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Rocket Comeback Falters
Houston takes 38 threes and attempts late comeback, but falls 102-91 to Suns
By Clutch
NOVEMBER 29, 2006 10:43 PM  |  BOX SCORE  |  HISTORY VS. SUNS

22 points and 15 boards for Amare. The Suns big man is a good player, but it's amazing how much better he is made to be by Steve Nash.
The Rocket TV broadcast actually made him the "Player of the Game" and I was stunned. The man was totally flat. T-Mac made three jumpers in the final minute of garbage time -- he had gone 6-23 from the floor before that. Just a bad night for T-Mac.
Playing the tail end of a back-to-back, the Rockets looked clueless right out of the gate Wednesday in Phoenix, trailing by as many as 21 points in the second quarter.

But there was no quit in the Rockets and after a terrific showing in the third quarter, the good guys amazingly had a 2-point edge with nearly 10 minutes left in the fourth quarter.

From there? ALL Phoenix as the Suns cruised out to a 102-91 victory, dropping the Rockets to a 10-5 record.

Steve Nash had 17 points, 8 assists and a couple of back-breaking threes in the fourth. Amare Stoudemire added 22 and 15 boards while Raja Bell hit 4-6 threes for another 20.

The Rockets looked like a completely different team than the one we've seen recently. Jeff Van Gundy did not seem to even attempt to control the pace -- he seemed to almost be guessing in trying to find a rotation that could work against Phoenix. He opted to start Steve Novak and even gave John Lucas III decent minutes in the first half.

That really set the tone because the team was content to take three-point jumpers all day ... in fact, they heaved 38 of them (making 13) when all was said and done. By my unofficial count, the 38 threes were the most three-pointers taken by a Rocket team since April 13, 1997 when Houston put up 39 triples in a 113-73 pasting of the Sonics (a year earlier they took 41 in a 111-100 loss to the Suns).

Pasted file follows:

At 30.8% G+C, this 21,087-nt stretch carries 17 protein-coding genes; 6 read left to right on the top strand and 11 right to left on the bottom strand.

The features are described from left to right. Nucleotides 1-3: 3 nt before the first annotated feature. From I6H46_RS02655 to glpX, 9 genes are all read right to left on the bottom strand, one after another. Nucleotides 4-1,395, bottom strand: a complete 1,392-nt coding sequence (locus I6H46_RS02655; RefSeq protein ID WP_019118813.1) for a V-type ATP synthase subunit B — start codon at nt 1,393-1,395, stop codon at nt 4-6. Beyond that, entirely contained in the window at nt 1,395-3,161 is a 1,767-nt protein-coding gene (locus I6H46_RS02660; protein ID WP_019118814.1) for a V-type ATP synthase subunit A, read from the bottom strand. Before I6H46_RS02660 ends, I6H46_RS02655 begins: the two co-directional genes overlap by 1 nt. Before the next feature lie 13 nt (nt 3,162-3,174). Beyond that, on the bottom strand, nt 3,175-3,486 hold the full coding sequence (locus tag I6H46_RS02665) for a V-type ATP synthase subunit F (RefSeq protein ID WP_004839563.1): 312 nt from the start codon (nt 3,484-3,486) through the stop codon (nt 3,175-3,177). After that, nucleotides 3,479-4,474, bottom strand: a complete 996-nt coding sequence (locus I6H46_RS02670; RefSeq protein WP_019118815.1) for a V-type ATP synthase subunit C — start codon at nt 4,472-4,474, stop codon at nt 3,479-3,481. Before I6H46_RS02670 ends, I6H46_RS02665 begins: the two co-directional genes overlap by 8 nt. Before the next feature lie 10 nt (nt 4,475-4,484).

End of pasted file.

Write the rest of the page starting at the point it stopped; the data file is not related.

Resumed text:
Clyde Drexler, Matt Maloney and Eddie Johnson combined to take 26 of them in that one and coincidentally, it was Rafer Alston (3-9), Tracy McGrady (4-9) and Luther Head (4-8) who combined for the same total Wednesday.

Had McGrady been sharp, the Rockets might have completed the comeback, but for the second night in a row he just did not have the stroke at all. He was 9-26 from the floor and really wasn't even that good when it counted as he made his final three shots as time was running out with the outcome already in the bag.

When he finally came off the floor, McGrady just sat on the bench with his head in his hands, almost like he was breaking down or at a loss as to what is going on with him.

Against a team like the Suns, a performance like that is a dagger since they almost always make you play at their pace, which can take a half-court big man like Yao Ming (18 points on 6-11 shooting, foul problems, just 29 minutes) out of the game. Throw in Rafer Alston (who is shooting more and more and more) going 6-17 from the floor and now you're just twisting the blade. In a game like this, Jeff Van Gundy's offense completely relies on McGrady's greatness, as it did when they crushed Phoenix at their own game two years ago (with McGrady going 16-27 from the floor).

The loss wasn't a complete loss. The Rockets did make a valiant comeback against a tough team. Yao came alive in the third and Rafer, despite a miserable first half (1-5, 0-3 from long range), hit 3 triples in the third to help get the Rockets back in it.

Still, you came away from this game feeling concern for T-Mac's jumper and questioning whether the Rockets, with the roster "as is", can match up well with a run-and-gun team like the Suns.


Clutch can be reached at clutch@clutchcity.net and also can be followed on Twitter



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